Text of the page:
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Movie Review: The Hunt
35%Overall Score

There was a lot of controversy surrounding this film. Something about Trump condemning it last year without seeing it. Personally, I went into this film completely blind to any commentary/spoilers/chatter and I can’t say if that made the film better or worse… because it’s just not a good film. It’s not even a particularly “fun” film. I love good horror  and especially one that errs on the side of dark humor and social satire. This is not Get Out, The Cabin in the Woods, or even Red State. Which is a damn shame because the creative pedigree this film has really should make it something special, but it disappoints in almost every way. It’s directed by Craig Zobel, the writer/director of the fantastic, tense film Compliance and co-written by TV phenom Damon Lindelof and Nick Cuse (son of Lindelof’s “Lost” comrade Carlton Cuse). The Hunt lacks any of the nuance, suspense, and clever writing of either of the three men’s previous work. It also wastes the talent of most of their bold face named cast (but more on that to come). 

Without being too spoilery, for those willing to risk coronavirus exposure to see it in the theatres, the story is about conservatives who are being hunted for sport by rich liberals in a activity dubbed “Manorgate.” There’s a little bit of a nod to “Pizzagate” and to the Sony e-mail leak and to cancel culture, but mostly the story is a heavy-handed attempt to say that liberals and conservatives can be equally stereotypical, vapid, heinous. The dialogue and jokes are so painfully obvious and hamfisted that it’s hard not to roll one’s eyes. You’d find better political humor on any Twitter timeline. The only joke which got more than a tired smirk or “huh” out of me was one involving a liberal who couldn’t find his hand sanitizer before going to pee on a tree and his friend’s giving him grief about it. The joke, which the writers could not have remotely predicted the cultural landscape the film would be released into, is unintentionally more clever than intended. Otherwise this film lacks any cultural insight that doesn’t feel eye-rolling, preachy, or like a tiresome retread.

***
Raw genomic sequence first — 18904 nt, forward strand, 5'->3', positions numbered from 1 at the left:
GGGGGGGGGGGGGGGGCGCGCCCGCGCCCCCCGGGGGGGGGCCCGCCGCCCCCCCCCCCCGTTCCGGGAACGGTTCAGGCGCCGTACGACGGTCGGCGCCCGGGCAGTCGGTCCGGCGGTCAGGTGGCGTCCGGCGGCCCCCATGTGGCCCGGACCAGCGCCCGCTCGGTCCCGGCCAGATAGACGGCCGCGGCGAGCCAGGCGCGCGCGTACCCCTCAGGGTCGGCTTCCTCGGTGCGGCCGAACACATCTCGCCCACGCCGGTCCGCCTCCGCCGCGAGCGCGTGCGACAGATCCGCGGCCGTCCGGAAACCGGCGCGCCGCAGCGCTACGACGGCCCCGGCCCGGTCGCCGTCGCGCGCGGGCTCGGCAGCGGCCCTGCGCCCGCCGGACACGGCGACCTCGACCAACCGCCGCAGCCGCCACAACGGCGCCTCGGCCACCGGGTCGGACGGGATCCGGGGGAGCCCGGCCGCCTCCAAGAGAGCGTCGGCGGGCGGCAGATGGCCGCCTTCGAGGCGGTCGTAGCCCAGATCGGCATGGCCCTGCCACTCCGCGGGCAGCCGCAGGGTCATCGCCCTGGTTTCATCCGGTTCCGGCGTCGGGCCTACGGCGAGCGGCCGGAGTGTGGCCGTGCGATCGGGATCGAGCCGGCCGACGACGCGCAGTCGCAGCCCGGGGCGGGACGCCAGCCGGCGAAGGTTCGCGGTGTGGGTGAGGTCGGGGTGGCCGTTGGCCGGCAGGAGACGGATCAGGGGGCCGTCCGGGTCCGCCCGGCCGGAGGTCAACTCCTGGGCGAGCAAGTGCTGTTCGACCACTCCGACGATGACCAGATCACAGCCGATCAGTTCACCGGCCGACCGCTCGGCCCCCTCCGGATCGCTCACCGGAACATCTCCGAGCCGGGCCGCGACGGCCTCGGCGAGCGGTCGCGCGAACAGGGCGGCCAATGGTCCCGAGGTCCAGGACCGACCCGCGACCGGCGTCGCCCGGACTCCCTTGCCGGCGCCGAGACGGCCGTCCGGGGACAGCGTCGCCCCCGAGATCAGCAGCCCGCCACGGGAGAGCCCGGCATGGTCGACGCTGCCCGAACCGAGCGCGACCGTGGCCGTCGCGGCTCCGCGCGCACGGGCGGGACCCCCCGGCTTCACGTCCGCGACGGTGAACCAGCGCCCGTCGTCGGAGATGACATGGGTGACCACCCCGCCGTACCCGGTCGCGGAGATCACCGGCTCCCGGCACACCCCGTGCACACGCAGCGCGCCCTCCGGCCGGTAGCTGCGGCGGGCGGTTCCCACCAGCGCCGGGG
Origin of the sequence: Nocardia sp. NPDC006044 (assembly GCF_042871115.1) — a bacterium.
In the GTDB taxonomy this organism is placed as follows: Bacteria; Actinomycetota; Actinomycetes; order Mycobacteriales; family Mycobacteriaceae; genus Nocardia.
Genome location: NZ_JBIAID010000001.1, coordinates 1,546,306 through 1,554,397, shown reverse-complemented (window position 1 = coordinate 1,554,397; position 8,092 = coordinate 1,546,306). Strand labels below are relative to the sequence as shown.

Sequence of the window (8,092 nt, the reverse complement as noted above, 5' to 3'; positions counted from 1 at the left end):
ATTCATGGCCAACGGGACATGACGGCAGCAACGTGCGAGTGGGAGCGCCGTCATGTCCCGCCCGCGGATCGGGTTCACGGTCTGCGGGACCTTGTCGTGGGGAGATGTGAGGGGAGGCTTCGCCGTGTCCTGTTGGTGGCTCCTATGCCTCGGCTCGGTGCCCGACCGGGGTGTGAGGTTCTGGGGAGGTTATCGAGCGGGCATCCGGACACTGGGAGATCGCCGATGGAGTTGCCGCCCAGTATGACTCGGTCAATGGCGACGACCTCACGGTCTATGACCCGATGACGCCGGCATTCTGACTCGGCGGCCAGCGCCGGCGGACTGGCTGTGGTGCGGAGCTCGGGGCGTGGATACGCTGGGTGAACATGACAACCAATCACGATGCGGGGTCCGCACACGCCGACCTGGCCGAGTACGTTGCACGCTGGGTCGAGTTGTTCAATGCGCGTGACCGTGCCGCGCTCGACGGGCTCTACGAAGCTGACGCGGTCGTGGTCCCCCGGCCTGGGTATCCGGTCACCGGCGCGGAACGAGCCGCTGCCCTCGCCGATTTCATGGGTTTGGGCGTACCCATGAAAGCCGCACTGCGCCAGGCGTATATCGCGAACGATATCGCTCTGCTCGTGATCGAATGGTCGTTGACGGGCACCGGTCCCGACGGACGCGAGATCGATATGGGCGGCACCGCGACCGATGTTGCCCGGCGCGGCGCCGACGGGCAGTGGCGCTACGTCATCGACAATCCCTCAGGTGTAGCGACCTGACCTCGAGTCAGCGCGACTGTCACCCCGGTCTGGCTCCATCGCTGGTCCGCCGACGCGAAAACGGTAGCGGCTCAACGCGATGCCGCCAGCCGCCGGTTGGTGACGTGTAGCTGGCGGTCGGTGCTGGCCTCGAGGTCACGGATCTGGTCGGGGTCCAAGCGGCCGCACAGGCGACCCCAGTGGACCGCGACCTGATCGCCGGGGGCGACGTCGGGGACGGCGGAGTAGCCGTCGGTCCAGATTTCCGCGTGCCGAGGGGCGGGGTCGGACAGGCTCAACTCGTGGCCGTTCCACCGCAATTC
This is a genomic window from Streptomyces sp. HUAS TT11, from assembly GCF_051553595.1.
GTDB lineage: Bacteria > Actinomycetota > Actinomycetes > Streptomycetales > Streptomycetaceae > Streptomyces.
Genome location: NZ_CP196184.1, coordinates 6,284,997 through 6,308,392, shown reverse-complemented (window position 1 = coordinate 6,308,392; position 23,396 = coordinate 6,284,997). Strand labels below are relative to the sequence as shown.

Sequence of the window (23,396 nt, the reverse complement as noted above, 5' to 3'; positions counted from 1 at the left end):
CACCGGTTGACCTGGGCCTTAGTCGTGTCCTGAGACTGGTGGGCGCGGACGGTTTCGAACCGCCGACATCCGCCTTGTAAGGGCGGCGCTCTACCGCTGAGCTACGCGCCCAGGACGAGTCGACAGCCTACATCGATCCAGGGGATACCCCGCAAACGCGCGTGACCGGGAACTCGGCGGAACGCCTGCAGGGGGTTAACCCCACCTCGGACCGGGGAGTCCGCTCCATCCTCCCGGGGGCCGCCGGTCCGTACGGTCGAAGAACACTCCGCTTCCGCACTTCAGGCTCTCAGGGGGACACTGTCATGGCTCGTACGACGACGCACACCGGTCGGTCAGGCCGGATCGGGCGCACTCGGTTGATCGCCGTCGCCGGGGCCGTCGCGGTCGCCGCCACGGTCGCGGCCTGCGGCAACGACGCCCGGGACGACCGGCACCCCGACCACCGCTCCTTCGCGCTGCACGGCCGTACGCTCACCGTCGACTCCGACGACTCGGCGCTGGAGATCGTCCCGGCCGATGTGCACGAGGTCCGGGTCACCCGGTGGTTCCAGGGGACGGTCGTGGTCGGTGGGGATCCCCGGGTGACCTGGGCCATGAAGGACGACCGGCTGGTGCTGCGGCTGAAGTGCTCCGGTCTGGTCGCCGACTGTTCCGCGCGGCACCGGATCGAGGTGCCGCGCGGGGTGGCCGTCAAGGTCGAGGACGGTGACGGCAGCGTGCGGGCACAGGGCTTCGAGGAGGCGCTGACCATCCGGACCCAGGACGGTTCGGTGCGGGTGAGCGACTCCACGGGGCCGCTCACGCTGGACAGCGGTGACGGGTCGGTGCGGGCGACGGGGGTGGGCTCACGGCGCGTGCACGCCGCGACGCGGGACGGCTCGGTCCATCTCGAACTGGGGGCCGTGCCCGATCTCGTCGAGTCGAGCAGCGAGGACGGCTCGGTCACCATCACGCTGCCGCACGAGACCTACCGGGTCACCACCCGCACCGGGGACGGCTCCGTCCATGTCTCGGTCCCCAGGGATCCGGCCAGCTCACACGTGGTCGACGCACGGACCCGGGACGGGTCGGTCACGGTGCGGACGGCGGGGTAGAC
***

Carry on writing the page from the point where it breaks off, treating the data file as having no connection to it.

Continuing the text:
Most of the actors audiences you would be excited to see are like Ike Barinholz, Emma Roberts, and Justin Hartley get killed off quickly, with little to no fanfare. That is a big problem with the film, even if it’s less a horror focused film and more of an action piece or satire, there is zero tension. People get killed very fast without much time to care about them or feel any level of suspense. The only actors who get any real acting meat to chew on and make the most of it (and truthfully make this film remotely watchable) are Betty Gilpin (as Crystal, a car rental employee from Mississippi) and Hillary Swank (as Athena, a liberal, disgraced CEO). They get to have some fun banter and a fight scene which captures a small fraction of the excitement and humor of a Kill Bill moment. Both actresses are formidable and all audience eyes will certainly be on them whenever they’re on scene. They make the most of what they’re given, but will leave audiences wanting more from both of them. Perhaps put them in a Jordan Peele film instead.